2. in the case of the adding of inactive materials, the addition of inactive materials such as anthracite, the similar coal, powder coke, oil coke, mineral material or the like is useful to a coal having caking power and with fluidity as the existance of a nucleus, consequently may be used for the improving of said strength. However, when such coal whose fluidity is low as a Canadaproduced coal or an Australia-produced coal is blended with other coals the addition of the above inactive materials should be limited because the addition interferes with the caking power.

Thus, it will be obvious that the above prior methods are not always effective.

This invention has been developed to remove the above disadvantages. The features of this invention lie in the improving of coke properties by means of adding a wire like or a small piece of metallic or non-metallic material to coking coals or blended coals. It is needless to say that such a method is essentially different from said prior art.

Thus, an object of this invention is to provide a method of improving the strength of coke produced with coking coals or blended coals.

This present method can promote a caking power peculiar to the blended coals with ease.

Another object of this invention is to provide a method of reinforcing the coking of blended coals at the stage of said carbonization and of being possible to prevent the crush of said coke, which is apt to occur at the removing, storing and charging stages.'

Other objects and advantages will be apparent from the following description.

In this invention, wire like or small pieces of metallic materials including steel, stainless steel, copper and the like and carbon fiber, carbon rich synthetic resin and the like aswire like or small piece of non-metallic materials. With such materials, the velocity of heat transfer which is flowing from the wall to center portion of the oven increases and the heat transfer is possible to be promoted. The remarkable effects based on such a heat transfer are as follows;

First, the above materials do duty for linking up cracks of coke which are apt to occur at the stage of said carbonization. Secondly, the coking is promoted with said heat transfer because said material supplied heat to nearly coals. Thirdly, the tightening of said coke is strengthened. while the carbonizing velocity is stepped up, it may be expected that the graphiting is advanced by the equalizing of thermal distribution.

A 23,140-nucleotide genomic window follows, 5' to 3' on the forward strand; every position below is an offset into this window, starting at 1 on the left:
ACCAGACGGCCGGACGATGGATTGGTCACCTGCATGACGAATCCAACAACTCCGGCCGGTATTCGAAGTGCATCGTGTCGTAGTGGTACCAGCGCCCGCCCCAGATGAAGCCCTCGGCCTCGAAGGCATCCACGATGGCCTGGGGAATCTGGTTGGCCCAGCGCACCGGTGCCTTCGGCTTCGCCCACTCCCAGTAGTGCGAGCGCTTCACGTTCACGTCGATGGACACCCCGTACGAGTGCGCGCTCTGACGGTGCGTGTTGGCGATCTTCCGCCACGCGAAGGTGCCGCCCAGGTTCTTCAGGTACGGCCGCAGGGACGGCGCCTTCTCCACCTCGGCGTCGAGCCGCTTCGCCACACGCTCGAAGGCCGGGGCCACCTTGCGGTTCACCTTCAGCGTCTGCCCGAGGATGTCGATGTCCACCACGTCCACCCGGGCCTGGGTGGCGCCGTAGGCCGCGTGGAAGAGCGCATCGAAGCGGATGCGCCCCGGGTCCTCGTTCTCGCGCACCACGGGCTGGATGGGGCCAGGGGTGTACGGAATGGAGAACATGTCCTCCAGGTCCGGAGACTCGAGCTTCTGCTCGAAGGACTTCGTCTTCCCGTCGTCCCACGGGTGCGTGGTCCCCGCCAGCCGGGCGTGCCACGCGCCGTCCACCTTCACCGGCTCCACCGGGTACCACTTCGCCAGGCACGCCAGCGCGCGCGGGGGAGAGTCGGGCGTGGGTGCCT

According to many experiments, it is confirmed that when the shaping of the above wire like or small piece of materials is selected within a certain range and said materials are added within a certain amount, the above mentioned effects reach the maximum. That is, the diameter of said material is selected within the range of from 0.1 mm to 0.8 mm and the length, within the range of 2 mm to mm. Such materials should be added within the amount of from 0.01% to 0.5% by weight, preferably 0.03% to 0.3% by weight.

It is not always required that the section of said wire like materials is circular. If the dimensions are within the abovementioned range, a small piece which is cut from sheet materials as steel sheet may be also employed. Accordingly, it is needless to say that wire rod or turning scrap is also suitable materials as the wire like materials of this invention.

The reasons that the dimensions of said adding materials are so limited as mentioned above, are as follows; that is, when said material is too small, it tends to be melted in an elevated temperature, e.g. more than l300C and when said material is too big, it gives a bad influence to its combinability for said blended coals. The limit of the length is based on the similar reasons. When it is too short, said material tends to be melted and when it is too long the grain size of said coke will become difficult to be controlled. When the added amount of said materials is less than 0.01% by weight, said combination effects are lessened andsaid. heat transfer effects are also lowered. Conversely, even though the amount is too much, there is little trouble. However, said added amount should be limited to a certain value on the basis of its economical consideration. For example, when the produced amount of coke reaches 250,000'lmonth, said wire like material of 2,500t/month will be required by adding rate of 1% by weight. Even though said material is steel wire which is possible to be obtained with ease, it is not easy to prepare such a great deal of said wire rod. This is a reason that said adding amount is limited to less than 0.5% by weight.